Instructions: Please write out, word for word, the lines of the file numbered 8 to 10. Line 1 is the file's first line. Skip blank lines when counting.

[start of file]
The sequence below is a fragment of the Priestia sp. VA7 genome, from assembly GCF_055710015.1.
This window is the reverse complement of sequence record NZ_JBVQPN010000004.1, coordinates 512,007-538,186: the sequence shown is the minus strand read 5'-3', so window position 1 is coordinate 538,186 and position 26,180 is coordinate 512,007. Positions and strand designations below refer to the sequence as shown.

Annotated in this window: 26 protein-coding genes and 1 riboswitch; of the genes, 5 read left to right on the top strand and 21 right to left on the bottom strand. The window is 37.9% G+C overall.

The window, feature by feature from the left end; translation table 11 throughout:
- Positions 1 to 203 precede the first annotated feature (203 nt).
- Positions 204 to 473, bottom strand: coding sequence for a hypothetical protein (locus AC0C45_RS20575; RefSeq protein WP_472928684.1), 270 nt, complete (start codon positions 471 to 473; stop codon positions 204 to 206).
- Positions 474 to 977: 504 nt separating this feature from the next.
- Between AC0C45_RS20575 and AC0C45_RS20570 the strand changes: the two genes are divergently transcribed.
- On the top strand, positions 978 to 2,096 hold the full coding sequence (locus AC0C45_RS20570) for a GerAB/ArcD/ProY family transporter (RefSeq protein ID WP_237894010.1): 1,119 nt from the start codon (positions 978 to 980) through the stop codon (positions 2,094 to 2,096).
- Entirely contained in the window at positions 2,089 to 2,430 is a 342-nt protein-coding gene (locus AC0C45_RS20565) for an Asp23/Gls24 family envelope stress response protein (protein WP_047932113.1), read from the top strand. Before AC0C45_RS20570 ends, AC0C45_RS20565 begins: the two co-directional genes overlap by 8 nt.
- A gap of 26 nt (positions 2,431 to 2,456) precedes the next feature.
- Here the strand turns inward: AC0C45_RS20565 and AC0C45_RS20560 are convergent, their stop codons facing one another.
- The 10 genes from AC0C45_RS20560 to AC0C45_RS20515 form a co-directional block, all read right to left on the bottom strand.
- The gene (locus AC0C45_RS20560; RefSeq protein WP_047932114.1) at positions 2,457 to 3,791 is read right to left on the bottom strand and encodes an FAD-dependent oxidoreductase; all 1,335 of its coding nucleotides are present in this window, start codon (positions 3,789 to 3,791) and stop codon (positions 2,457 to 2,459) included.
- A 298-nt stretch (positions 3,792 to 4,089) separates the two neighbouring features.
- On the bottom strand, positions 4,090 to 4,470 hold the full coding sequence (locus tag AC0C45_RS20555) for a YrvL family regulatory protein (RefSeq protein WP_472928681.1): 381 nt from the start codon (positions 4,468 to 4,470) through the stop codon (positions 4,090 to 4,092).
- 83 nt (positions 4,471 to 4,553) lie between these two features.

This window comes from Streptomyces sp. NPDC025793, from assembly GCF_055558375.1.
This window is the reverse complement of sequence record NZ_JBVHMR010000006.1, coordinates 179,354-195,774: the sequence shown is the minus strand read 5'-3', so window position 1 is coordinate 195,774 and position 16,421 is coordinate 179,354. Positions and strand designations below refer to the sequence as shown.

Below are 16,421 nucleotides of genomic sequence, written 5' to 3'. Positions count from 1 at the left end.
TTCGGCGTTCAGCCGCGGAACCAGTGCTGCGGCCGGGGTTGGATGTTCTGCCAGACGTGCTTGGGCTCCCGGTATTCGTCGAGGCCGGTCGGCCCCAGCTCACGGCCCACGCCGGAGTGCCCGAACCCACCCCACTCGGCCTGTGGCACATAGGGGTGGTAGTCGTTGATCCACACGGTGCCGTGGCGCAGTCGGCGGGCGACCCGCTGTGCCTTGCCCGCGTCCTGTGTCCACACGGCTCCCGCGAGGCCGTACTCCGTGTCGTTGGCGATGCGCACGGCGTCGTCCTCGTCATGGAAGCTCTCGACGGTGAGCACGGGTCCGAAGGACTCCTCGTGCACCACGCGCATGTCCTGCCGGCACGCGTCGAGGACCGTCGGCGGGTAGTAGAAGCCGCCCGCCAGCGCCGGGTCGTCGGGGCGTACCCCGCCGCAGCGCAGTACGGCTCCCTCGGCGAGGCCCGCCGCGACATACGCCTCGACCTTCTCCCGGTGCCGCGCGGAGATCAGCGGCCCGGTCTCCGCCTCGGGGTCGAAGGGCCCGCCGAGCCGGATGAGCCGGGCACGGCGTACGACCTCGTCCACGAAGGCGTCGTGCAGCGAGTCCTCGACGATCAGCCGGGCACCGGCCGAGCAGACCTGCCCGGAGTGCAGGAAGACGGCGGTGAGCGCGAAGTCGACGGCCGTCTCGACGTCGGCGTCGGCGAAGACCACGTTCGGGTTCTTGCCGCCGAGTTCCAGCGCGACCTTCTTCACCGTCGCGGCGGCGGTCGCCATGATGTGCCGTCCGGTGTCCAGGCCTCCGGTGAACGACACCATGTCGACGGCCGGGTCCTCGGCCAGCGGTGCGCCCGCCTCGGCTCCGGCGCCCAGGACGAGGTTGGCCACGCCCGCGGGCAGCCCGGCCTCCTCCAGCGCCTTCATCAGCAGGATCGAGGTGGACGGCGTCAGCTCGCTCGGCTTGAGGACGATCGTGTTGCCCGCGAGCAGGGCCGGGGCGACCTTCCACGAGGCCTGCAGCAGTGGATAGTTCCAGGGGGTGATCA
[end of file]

- Between AC0C45_RS20575 and AC0C45_RS20570 the strand changes: the two genes are divergently transcribed.
- On the top strand, positions 978 to 2,096 hold the full coding sequence (locus AC0C45_RS20570) for a GerAB/ArcD/ProY family transporter (RefSeq protein ID WP_237894010.1): 1,119 nt from the start codon (positions 978 to 980) through the stop codon (positions 2,094 to 2,096).
- Entirely contained in the window at positions 2,089 to 2,430 is a 342-nt protein-coding gene (locus AC0C45_RS20565) for an Asp23/Gls24 family envelope stress response protein (protein WP_047932113.1), read from the top strand. Before AC0C45_RS20570 ends, AC0C45_RS20565 begins: the two co-directional genes overlap by 8 nt.